Explores the moral dilemmas posed by disparities in health across nationsMillions around the world die from preventable diseases. Millions more suffer from poor health as a result of extreme poverty. Contributors to this volume consider whether health inequalities are a result of global distributive inequalities and are therefore of concern to those promoting global redistributive justice. In other words, who bears responsibility for heath inequalities? Who should take responsibility for ameliorating them?Theoretical questions of definition, responsibility and moral relevance are explored alongside case studies on key issues such as the migration of health care practitioners from developing to developed nations, the impact of climate change on health outcomes, the social determinants of health outcomes, the effects of pharmaceutical legislation - and international bad practices more generally - on securing access to life-saving drugs in the developing world, and the differential effect of these practices on men and women, especially with respect to HIV/AIDS.Key Features:*Gives readers a full sense of the ways in which global policy making is affecting health outcomes in poor countries*Highlights the moral dilemmas of global policies with specific respect to health*Outlines the scope of responsibilities developed nations may have to remedy poor health in developing nationsKeywords: Health, Inequality, Global Distributive Justice, Health Policy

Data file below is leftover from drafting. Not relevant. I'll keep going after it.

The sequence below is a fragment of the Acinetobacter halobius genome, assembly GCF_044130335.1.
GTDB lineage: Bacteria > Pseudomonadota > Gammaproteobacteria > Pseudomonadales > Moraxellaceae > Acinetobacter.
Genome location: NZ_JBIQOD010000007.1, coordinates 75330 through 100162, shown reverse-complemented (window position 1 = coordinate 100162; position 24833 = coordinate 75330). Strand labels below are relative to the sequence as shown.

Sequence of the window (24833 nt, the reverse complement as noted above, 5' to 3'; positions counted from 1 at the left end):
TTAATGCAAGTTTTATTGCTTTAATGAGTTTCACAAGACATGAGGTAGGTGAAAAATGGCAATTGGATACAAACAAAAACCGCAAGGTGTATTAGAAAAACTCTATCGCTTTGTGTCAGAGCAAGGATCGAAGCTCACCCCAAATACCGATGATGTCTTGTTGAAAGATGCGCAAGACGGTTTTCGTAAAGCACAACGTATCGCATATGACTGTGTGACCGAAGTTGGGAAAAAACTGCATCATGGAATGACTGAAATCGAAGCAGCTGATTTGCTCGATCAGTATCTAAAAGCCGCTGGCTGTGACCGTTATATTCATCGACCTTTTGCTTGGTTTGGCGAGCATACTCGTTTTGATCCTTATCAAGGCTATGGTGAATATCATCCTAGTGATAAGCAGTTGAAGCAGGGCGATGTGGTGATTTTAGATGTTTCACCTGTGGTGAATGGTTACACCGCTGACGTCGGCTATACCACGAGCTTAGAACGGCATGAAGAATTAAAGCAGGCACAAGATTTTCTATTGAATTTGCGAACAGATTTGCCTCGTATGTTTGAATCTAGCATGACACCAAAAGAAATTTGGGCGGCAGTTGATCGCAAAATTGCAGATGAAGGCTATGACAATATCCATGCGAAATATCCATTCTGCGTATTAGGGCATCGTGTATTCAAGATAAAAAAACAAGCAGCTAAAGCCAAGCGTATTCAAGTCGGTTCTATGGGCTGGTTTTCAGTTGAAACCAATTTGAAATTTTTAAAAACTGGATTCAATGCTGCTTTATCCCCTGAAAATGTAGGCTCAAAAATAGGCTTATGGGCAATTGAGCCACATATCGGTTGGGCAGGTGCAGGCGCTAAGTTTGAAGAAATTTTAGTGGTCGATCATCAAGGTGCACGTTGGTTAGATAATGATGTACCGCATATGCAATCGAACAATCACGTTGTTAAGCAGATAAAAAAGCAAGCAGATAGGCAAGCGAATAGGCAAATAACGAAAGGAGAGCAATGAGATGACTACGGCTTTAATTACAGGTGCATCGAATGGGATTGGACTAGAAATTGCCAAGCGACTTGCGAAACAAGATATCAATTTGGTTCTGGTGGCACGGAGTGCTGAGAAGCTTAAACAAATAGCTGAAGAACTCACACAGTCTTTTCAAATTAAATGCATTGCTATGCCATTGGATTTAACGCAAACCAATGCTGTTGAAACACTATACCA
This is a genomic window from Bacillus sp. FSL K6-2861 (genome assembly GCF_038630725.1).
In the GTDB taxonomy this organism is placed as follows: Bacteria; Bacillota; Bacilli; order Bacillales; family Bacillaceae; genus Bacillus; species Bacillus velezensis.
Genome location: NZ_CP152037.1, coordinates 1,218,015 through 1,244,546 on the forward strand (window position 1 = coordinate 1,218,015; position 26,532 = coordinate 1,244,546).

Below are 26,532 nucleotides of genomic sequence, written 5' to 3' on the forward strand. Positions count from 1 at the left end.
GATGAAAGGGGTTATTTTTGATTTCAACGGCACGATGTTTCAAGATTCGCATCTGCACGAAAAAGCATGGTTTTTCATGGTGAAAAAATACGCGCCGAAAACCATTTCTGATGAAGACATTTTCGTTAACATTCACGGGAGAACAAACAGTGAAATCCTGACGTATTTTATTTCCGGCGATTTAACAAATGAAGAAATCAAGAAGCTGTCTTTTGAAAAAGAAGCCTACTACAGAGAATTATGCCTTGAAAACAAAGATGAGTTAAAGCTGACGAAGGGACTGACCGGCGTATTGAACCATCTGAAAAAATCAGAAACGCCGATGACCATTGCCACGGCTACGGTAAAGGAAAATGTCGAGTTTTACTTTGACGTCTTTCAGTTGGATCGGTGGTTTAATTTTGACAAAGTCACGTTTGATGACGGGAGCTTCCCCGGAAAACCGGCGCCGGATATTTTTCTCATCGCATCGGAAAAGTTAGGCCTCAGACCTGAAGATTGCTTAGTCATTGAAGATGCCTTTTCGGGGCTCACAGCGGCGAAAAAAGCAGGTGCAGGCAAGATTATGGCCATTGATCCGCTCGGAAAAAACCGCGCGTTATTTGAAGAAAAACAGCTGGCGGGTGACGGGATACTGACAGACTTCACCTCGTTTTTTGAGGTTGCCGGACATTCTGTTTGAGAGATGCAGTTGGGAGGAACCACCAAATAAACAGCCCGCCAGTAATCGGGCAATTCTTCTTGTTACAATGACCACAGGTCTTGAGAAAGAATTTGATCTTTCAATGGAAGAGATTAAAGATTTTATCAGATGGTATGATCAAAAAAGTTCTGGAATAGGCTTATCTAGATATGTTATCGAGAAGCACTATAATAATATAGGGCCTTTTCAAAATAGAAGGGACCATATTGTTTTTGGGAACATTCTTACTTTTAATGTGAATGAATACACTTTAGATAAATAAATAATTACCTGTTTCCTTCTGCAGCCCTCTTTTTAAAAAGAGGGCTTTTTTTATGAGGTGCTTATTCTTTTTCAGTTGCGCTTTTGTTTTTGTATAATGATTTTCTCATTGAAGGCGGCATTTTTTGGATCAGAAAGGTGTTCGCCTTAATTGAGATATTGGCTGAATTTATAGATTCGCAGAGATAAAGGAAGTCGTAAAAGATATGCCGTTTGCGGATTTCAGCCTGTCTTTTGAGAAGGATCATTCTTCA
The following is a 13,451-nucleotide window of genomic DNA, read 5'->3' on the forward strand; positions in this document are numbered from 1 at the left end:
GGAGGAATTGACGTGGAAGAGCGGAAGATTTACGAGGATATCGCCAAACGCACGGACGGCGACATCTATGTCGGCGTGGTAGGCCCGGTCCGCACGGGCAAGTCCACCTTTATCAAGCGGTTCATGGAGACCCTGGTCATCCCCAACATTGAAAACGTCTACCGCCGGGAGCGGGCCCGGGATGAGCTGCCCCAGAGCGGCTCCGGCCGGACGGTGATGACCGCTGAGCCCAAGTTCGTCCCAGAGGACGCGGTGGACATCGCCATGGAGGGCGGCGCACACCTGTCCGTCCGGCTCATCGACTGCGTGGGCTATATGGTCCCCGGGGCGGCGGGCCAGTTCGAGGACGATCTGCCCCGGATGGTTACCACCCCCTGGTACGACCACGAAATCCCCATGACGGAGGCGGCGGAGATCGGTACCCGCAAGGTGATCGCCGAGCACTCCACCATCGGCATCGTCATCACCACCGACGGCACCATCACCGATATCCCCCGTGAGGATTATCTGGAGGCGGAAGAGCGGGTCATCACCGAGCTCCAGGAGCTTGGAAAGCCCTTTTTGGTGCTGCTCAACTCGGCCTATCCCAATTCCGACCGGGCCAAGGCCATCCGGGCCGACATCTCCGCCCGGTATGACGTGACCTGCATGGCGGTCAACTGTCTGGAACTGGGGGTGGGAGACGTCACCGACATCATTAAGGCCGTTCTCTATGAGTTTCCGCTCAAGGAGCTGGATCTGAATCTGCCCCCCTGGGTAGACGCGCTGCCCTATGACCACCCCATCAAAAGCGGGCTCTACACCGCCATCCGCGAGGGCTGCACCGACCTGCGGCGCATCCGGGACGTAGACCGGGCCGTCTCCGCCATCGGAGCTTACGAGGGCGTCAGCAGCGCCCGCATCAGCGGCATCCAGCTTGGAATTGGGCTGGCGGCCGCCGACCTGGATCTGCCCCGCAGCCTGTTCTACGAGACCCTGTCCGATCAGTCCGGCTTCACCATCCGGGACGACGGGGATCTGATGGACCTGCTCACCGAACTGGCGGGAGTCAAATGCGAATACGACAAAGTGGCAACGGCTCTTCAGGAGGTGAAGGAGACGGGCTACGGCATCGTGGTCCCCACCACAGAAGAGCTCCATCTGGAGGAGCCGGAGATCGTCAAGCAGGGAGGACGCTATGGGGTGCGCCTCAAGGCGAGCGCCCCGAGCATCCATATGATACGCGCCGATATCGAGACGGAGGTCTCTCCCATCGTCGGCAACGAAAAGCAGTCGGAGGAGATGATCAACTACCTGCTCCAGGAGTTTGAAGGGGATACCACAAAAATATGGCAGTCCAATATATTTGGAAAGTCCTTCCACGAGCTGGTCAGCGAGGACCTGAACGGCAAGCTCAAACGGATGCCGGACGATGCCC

Subjects: Political Science, Sociology
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